Plotzing in New Paltz

Israel Sparks Fresh Controversy for a SUNY Women’s Studies Conference


Of course that's not the only history that makes "Women and War, Peace and Revolution" dicey. The spiraling violence in Israel and Palestine in the last two years and the increasing sense of desperation among activists in the U.S. have so polarized the discourse here that genuinely open exchanges of ideas on the conflict are more and more difficult to achieve. Dissent has especially been frozen within American Jewish communities. A Hebrew schoolteacher who requested anonymity said she had been told she would lose her job if she did not bring her students to the bellicose annual Salute to Israel parade last May. Last month, activists with Jews Against the Occupation say, a space promised to them by the Workmen's Circle was revoked after folks from the right objected to their plans to report on work they'd done with the International Solidarity Movement in Palestine over the summer.

When the Palestinian leader Hanan Ashrawi—a moderate who denounces suicide bombings and calls for a return to negotiations—was scheduled to speak at the University of Colorado earlier this month, flyers circulated around campus equating her with Osama bin Laden; Jewish community activists said she should not be granted a platform. Last week, The Chronicle of Higher Education reported that in an attempt to combat what it sees as anti-Israel bias in academe, the hawkish think tank Middle East Forum has created a new Web site called Campus Watch, which lists faculty members it is monitoring and invites students to report on their professors.

As the president of the Jewish Federation of Ulster County, Michelle Tuchman, put it as she tried to explain her objection to Ruchama Marton's visit to the area, "This is a time for people to stand up for Israel. Israel is bereft and struggling for its existence right now and it's not fair to have Israel held in a negative light." Granting that her knowledge of Marton is based only on the one-page bio, she added, "We support the right of people to express their opinions, but it is a disservice to have one woman expounding on the evils of Israel without presenting a parallel from other countries in the area where women have no rights."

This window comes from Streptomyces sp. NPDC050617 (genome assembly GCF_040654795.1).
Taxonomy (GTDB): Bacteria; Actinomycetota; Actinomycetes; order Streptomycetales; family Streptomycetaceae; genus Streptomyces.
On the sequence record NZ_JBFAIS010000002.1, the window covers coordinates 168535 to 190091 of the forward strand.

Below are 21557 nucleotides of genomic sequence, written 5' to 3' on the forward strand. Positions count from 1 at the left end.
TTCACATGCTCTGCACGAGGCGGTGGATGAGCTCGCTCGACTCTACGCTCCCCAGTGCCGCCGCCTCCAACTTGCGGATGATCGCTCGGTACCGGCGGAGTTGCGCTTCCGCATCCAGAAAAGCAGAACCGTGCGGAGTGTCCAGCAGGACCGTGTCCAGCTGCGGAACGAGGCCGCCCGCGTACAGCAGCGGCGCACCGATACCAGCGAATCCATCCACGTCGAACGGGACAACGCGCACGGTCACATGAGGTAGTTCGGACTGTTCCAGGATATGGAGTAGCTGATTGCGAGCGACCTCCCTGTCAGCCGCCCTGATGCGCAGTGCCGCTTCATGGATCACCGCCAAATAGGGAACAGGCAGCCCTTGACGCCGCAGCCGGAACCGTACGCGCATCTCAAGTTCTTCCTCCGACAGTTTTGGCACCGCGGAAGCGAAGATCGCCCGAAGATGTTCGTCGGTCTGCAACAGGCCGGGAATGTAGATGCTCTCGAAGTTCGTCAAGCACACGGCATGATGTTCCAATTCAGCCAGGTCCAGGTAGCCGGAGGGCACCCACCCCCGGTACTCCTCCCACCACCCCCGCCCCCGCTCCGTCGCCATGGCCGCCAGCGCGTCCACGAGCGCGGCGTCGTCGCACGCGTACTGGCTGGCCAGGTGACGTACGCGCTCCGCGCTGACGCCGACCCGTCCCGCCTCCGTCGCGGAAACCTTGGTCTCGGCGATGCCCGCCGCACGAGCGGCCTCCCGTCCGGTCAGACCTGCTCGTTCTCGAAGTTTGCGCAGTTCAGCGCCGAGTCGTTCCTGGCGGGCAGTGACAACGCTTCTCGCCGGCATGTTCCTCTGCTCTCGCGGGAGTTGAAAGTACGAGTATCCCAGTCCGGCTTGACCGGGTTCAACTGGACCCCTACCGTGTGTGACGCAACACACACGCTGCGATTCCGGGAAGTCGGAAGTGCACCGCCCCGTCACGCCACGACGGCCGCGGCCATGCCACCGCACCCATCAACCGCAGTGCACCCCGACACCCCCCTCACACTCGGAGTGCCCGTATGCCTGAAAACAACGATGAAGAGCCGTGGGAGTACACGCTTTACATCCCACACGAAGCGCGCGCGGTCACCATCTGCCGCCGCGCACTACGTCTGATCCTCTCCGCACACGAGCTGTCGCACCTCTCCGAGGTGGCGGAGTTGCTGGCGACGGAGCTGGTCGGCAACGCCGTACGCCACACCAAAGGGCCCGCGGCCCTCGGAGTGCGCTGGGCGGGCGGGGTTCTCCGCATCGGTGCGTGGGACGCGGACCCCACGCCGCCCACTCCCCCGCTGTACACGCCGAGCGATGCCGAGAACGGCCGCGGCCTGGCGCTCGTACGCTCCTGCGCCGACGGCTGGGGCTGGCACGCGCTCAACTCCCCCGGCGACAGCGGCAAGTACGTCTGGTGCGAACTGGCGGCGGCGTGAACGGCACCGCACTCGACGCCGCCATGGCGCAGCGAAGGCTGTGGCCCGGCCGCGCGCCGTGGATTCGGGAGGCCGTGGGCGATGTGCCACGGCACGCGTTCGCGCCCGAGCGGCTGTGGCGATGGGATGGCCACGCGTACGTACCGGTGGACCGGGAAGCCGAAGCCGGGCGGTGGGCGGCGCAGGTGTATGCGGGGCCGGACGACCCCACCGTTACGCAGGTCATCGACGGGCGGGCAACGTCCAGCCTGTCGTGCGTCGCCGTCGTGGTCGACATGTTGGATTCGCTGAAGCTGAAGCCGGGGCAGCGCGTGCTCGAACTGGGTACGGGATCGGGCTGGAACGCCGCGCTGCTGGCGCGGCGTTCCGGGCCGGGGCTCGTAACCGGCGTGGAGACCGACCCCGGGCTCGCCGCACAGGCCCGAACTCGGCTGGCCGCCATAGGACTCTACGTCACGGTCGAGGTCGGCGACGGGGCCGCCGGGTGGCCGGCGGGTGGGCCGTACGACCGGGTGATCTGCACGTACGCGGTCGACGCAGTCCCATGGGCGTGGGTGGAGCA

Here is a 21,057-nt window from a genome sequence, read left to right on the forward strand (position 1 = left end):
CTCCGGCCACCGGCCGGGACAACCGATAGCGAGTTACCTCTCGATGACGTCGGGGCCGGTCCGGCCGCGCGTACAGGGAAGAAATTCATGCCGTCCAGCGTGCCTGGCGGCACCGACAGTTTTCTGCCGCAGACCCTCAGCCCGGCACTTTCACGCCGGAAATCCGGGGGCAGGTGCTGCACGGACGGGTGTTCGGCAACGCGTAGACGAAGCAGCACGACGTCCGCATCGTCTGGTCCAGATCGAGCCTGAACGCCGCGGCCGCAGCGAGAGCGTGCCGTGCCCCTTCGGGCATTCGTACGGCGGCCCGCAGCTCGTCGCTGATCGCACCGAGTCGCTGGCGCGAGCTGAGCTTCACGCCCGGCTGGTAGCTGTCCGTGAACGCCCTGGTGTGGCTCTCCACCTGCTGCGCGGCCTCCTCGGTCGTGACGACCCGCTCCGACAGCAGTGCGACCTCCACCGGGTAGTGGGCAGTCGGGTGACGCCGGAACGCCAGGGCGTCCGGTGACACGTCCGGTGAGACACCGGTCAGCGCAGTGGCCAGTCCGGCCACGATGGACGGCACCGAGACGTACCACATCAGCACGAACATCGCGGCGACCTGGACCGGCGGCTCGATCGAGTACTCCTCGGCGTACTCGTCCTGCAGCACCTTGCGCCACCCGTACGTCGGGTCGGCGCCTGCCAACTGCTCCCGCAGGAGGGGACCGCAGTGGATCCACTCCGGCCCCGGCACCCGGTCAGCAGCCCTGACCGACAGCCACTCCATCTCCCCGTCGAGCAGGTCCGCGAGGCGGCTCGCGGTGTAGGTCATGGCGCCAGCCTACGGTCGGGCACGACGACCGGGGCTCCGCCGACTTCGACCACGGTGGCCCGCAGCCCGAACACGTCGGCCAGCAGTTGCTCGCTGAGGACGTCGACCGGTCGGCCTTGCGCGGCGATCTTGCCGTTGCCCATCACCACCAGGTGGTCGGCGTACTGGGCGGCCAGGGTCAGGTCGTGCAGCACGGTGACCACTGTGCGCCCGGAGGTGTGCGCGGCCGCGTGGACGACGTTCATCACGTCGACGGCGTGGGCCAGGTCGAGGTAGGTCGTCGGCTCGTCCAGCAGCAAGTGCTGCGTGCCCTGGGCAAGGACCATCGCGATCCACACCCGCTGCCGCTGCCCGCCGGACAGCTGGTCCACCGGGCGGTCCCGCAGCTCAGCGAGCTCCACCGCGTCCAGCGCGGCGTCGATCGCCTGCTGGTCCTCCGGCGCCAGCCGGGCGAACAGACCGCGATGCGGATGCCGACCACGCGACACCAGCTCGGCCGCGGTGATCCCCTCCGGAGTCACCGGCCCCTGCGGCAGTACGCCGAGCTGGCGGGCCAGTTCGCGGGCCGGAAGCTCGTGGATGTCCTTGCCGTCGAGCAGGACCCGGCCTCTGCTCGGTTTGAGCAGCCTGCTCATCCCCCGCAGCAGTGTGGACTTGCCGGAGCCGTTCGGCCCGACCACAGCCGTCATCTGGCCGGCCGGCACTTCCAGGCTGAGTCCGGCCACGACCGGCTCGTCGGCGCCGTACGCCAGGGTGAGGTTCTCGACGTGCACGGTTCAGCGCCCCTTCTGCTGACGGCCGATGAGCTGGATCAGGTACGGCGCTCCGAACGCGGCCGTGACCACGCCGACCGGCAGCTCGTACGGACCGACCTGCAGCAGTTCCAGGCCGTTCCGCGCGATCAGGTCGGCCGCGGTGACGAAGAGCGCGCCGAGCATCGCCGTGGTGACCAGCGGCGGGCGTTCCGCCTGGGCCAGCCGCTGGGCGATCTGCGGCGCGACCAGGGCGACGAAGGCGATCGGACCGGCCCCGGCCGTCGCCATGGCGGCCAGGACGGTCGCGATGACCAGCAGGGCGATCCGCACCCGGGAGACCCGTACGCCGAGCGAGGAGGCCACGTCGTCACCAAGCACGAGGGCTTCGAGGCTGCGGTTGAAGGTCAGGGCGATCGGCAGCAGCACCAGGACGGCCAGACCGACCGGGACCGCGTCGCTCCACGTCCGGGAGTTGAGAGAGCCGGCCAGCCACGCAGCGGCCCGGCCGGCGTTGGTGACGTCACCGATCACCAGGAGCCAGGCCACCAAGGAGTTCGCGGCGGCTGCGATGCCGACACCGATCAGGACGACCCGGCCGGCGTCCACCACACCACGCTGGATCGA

There is one way to hold a major forum on the Israeli-Palestinian conflict without incurring any protests from pro-Israel forces: don't talk about Israel at all. Talk only about Palestinians.

That's essentially what happened at "How Will This Ever End?" a sold-out September 17 forum held at the 92nd Street Y and co-presented by The New Republic. Except for the Israeli author and translator Hillel Halkin, who urged that Israelis and Palestinians make one more try truly to cohabit rather than separate totally, and for the Iraqi Kanan Makiya, who described his hopes for the opposition in his homeland, the four other men on the panel answered the title's question by explaining what the Palestinians must do. Moderator Martin Peretz and panelists Leon Wieseltier, Dennis Ross, and Richard Holbrooke all described ways in which Arafat and the Palestinian Authority must change—or be overthrown—before there can be any movement toward a settlement of the conflict. Perhaps they are right, but apart from a last-minute mention by Wieseltier of some of Ariel Sharon's recent excesses, none acknowledged the impact of a 35-year occupation on the Palestinian people.

Disavowing the occupation, says Ruchama Marton—a psychiatrist, after all —is precisely what Jews in Israel and the U.S. feel compelled to do to sustain their moral view of Israel and even of themselves, and that is why speakers like her draw such vitriolic attacks. "People know that what I'm saying is right about our use of too much force and violence only for the sake of protecting settlements in the Occupied Territories, but they can't bear to face it," she explains. "So they accept the idea that Israel is fighting for its life when in reality we are fighting for the settlements. We won't find a way out of the horrible bloodshed on both sides without facing that reality."

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